Worth noting that with real-world sounds, there are always harmonics present. Although the frequency resolution of FFT gets progressively worse at lower frequencies, for many sounds it can be expected that the first harmonic will be exactly double the frequency of the fundamental. In terms of "pitch", a more accurate estimate may be made by looking at the harmonics.

*Guitar Low E*
- window-Frequency Analysis-000.png (43.73 KiB) Viewed 217 times

Example, in this spectrum the fundamental shows 83 Hz. Given the "Size" of 8192 samples and a sample rate of 44100 Hz, that figure lies between 80.749512 Hz and 86.132812 Hz, and the interpolated estimate is 83 Hz Here is the relevant part of the data (exported from Plot Spectrum):

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`64.599609 -50.531769`

69.982910 -46.574673

75.366211 -32.057095

80.749512 -22.215677

86.132812 -24.367990

91.516113 -40.745335

96.899414 -50.853859

Looking at the first harmonic, the interpolated estimate is 164 Hz. Here is the data:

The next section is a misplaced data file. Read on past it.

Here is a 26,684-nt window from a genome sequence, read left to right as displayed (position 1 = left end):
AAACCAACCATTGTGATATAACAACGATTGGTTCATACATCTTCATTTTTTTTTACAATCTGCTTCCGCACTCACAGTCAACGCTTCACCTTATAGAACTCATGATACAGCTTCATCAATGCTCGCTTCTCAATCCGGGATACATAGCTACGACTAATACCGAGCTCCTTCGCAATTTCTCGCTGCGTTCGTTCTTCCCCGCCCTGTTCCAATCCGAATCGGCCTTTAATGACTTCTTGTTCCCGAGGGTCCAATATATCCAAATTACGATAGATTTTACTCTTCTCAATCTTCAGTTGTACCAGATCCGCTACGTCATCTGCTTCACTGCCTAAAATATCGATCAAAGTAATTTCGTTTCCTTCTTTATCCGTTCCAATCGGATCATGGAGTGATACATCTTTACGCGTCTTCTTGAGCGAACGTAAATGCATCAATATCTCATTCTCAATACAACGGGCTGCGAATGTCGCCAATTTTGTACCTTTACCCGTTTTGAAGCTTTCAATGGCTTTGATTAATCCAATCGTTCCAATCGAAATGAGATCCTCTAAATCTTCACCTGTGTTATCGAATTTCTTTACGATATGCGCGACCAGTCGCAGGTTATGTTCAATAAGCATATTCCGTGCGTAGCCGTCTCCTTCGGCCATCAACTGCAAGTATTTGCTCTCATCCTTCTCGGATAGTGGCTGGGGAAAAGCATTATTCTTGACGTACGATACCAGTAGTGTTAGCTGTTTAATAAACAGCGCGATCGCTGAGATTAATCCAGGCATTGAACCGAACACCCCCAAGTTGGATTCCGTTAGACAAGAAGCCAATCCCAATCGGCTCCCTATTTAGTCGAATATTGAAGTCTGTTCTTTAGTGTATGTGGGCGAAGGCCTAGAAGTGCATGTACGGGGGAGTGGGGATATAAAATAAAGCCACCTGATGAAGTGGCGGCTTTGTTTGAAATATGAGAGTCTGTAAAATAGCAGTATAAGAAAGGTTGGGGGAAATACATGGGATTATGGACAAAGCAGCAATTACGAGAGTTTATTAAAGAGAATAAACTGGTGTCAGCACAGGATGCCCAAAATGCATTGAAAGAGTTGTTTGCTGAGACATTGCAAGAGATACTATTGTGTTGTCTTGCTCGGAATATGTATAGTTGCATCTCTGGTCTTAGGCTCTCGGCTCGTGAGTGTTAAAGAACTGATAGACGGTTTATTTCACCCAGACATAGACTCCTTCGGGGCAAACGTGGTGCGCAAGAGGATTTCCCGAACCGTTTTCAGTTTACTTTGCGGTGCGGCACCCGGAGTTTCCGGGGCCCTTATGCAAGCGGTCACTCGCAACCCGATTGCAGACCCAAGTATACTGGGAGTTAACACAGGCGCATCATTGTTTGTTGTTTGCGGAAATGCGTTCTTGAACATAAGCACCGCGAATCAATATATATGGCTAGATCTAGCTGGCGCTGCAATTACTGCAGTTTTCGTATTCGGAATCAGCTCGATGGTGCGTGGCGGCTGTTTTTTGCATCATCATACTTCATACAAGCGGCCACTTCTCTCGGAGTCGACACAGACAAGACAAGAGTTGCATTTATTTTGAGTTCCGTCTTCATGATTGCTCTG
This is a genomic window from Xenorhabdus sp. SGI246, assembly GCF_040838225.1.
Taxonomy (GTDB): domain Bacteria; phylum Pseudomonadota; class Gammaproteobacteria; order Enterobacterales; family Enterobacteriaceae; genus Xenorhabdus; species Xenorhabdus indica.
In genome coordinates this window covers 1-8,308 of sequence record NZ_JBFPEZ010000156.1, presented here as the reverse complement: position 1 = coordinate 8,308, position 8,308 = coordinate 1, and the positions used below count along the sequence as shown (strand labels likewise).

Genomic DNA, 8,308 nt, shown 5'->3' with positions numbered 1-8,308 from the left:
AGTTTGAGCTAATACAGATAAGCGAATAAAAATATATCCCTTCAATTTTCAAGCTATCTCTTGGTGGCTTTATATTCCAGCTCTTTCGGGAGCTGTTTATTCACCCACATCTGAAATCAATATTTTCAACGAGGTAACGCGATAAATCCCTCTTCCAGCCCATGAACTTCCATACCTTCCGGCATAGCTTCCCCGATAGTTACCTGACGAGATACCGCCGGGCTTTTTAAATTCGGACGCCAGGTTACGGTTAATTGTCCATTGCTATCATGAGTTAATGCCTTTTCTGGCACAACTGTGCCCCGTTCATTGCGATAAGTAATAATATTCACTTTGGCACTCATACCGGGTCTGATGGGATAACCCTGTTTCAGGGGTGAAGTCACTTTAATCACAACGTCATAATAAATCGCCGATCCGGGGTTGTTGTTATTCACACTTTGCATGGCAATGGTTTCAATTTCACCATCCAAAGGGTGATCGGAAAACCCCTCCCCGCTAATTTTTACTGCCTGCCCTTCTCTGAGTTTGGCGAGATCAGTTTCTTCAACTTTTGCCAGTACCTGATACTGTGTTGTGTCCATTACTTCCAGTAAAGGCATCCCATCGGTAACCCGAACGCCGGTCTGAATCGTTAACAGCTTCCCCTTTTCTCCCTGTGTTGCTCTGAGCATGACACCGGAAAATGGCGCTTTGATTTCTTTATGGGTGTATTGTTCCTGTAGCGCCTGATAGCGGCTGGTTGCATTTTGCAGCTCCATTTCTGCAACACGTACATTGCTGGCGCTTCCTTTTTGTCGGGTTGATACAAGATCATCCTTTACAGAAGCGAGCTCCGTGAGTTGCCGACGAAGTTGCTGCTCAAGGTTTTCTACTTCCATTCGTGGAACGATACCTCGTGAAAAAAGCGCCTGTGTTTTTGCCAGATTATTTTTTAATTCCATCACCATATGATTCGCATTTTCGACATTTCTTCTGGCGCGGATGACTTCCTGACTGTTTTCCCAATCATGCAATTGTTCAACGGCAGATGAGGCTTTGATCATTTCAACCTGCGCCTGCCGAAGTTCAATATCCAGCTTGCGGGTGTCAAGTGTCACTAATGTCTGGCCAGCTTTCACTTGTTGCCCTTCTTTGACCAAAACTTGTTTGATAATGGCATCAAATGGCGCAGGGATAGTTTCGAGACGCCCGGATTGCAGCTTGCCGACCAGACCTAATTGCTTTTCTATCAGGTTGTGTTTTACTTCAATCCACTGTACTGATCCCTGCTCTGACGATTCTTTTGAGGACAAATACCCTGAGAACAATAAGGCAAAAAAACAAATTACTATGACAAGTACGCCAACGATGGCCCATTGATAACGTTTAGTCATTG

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`139.965820 -50.730862`

145.349121 -48.354359

150.732422 -44.920811

156.115723 -34.589748

161.499023 -19.850306

166.882324 -18.712814

172.265625 -29.874290

177.648926 -45.561481

183.032227 -50.346607

Taking a naive approximation that the true value is somewhere between the mid-points of the adjacent bins, at 83 Hz, a range of +/- 2.6 Hz represents +/- 39.6 cents, but for the first harmonic, the accuracy improves to +/- 27.9 cents. If I recall correctly, Plot Spectrum uses cubic interpolation, so the approximation will actually be much better than this, but the same principle applies, that the first harmonic value is likely to be a better approximation than the fundamental.